—Thou wast fat, thou wast plump, thou wast sleek!

He forsook the God who had made him,

And befooled the Rock of his succour.

16 With strangers they moved Him to jealousy,

With abominations provoked Him,

17 They sacrificed to demons not God,

Gods whom they never had known,

New ones, lately come in,

Your sires never trembled at them.

18 Of the Rock that thee bare thou wast mindless,

And forgattest the God that had travailed with thee.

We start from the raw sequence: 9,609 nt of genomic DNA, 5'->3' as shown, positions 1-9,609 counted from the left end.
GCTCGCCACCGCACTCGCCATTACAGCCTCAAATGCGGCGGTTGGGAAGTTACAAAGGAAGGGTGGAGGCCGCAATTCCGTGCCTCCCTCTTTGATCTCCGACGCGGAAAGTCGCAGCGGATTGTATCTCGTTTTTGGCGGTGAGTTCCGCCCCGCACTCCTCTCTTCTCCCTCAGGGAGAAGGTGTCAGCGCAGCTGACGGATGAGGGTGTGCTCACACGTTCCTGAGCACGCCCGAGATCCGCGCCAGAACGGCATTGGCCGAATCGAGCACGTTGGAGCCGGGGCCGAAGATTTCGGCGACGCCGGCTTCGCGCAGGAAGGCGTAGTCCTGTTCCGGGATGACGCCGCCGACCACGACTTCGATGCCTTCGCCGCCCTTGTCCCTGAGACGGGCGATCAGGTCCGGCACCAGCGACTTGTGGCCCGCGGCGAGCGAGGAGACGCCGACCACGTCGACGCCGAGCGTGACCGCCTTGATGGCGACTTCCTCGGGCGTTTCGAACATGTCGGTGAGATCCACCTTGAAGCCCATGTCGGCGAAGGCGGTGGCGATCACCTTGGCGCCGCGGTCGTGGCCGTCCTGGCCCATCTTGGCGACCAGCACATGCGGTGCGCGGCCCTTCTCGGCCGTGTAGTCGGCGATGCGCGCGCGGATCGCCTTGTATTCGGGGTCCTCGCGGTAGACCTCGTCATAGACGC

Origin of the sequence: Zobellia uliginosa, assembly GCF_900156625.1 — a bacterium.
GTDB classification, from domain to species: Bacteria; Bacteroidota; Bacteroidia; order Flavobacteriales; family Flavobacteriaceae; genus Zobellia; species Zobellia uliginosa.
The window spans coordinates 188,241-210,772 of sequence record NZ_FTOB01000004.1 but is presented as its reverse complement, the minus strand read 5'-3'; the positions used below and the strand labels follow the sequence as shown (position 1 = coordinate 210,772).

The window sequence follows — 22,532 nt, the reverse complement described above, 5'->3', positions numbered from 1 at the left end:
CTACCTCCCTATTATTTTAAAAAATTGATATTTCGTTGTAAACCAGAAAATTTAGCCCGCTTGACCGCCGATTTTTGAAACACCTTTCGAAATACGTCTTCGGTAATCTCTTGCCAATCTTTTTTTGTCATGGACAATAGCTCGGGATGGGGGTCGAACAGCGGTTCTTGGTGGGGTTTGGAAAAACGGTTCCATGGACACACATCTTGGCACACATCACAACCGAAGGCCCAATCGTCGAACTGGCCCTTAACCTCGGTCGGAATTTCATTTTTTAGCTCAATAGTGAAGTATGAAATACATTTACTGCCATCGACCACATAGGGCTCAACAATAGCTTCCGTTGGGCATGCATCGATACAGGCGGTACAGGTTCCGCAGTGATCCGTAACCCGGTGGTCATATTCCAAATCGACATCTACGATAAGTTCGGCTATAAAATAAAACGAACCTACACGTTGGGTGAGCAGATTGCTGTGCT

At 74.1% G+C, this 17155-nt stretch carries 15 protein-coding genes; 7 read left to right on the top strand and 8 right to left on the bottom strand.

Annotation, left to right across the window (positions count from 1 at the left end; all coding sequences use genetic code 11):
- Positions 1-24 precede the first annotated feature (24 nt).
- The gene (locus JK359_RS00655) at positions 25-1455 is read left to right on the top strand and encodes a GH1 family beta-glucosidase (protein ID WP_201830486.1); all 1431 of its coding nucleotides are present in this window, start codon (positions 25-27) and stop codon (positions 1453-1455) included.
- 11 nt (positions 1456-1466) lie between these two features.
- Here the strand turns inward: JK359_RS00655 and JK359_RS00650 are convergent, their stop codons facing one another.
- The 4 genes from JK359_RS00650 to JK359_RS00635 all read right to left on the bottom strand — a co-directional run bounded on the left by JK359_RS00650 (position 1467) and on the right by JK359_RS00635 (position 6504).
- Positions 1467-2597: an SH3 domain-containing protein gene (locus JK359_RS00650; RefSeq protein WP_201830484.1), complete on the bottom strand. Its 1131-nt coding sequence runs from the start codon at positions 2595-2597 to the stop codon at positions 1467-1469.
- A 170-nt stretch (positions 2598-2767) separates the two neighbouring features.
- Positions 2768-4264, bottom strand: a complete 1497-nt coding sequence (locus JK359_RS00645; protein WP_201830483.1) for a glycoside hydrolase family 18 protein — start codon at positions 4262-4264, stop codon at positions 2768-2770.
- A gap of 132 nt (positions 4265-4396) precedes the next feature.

Verses 15-18. - Israel's ungrateful return for the Lord's benefits. Verse 15. - Jeshurun. This name, formed from יָשַׂר, righteous, designates Israel as chosen to be a righteous nation; and in the use of it here lies the keenest reproach of apostate Israel, as fallen into a state the opposite of that to which it was destined. "By using the name righteous in place of Israel, Moses ironically censures those who had swerved from rectitude; by recalling to memory with what dignity they had been endowed, he the more sharply rebukes the perfidy which was their crime" (Calvin). This name appears also in Deuteronomy 33:5, 26, and in Isaiah 44:2; but in these places without any implied censure. By some the word is regarded as a diminutive from יָשׂוּר, the same as יָשָׂר, in the sense of rectulus, justulus, "the good little people" (Gesenius); others as a diminutive from XXX, Israel, as a sort of term of endearment (Grotius). But the latter of these derivations is impossible; and as to the former, there lacks evidence of the termination un having a diminutive significance in Hebrew. Besides, neither here nor in Deuteronomy 33:5 would a term of endearment be suitable. Waxed fat, and kicked (cf. Deuteronomy 6:11; Deuteronomy 8:10; Deuteronomy 31:20). The allusion is to an ox that had grown fat through good feeding, and had become unmanageable in consequence (cf. 1 Samuel 2:26: Hosea 10:4). Lightly esteemed. The Hebrew is strongly expressive here: Thou hast treated as a fool (נִבֵּל, from נָבַל to be foolish (cf. Micah 7:6). Deuteronomy 32:15Israel had repaid its God for all these benefits by a base apostasy. - Deuteronomy 32:15. "But Righteous-nation became fat, and struck out - thou becamest fat, thick, gross - and let go God who made him, and despised the rock of his salvation." So much is certain concerning Jeshurun, that it was an honourable surname given to Israel; that it is derived from ישׁר, and describes Israel as a nation of just or right men (a similar description to that given by Balaam in Numbers 23:10), because Jehovah, who is just and right (Deuteronomy 32:4), had called it to uprightness, to walk in His righteousness, and chosen it as His servant (Isaiah 44:2). The prevalent opinion, that Jeshurun is a diminutive, and signifies rectalus, or "little pious" (Ges. and others), has no more foundation than the derivation from Israel, and the explanation, "little Israel," since there is no philological proof that the termination un ever had a diminutive signification in Hebrew (see Hengstenberg, Balaam, p. 415); and an appellatio blanda et charitativa is by no means suitable to this passage, much less to Deuteronomy 33:5. The epithet Righteous-nation, as we may render Jeshurun, was intended to remind Israel of its calling, and involved the serverest reproof of its apostasy. "By placing the name of righteous before Israel, he censured ironically those who had fallen away from righteousness; and by thus reminding them with what dignity they had been endowed, he upbraided them with the more severity for their guilt of perfidy. For in other places (sc., Deuteronomy 33:5, Deuteronomy 33:26) Israel is honoured with an eulogium of the same kind, without any such sinister meaning, but with simple regard to its calling; whilst here Moses shows reproachfully how far they had departed from that pursuit of piety, to the cultivation of which they had been called" (Calvin). The words, "became fat, and struck out," are founded upon the figure of an ox that had become fat, and intractable in consequence (vid., Isaiah 10:27; Hosea 4:16; and for the fact itself, Deuteronomy 6:11; Deuteronomy 8:10; Deuteronomy 31:20). To sharpen this reproof, Moses repeats the thought in the form of a direct address to the people: "Thou hast become fat, stout, gross." Becoming fat led to forsaking God, the Creator and ground of its salvation. "A full stomach does not promote piety, for it stands secure, and neglects God" (Luther). נבּל is no doubt a denom. verb from נבל, lit., to treat as a fool, i.e., to despise (vid., Micah. Deu 7:6).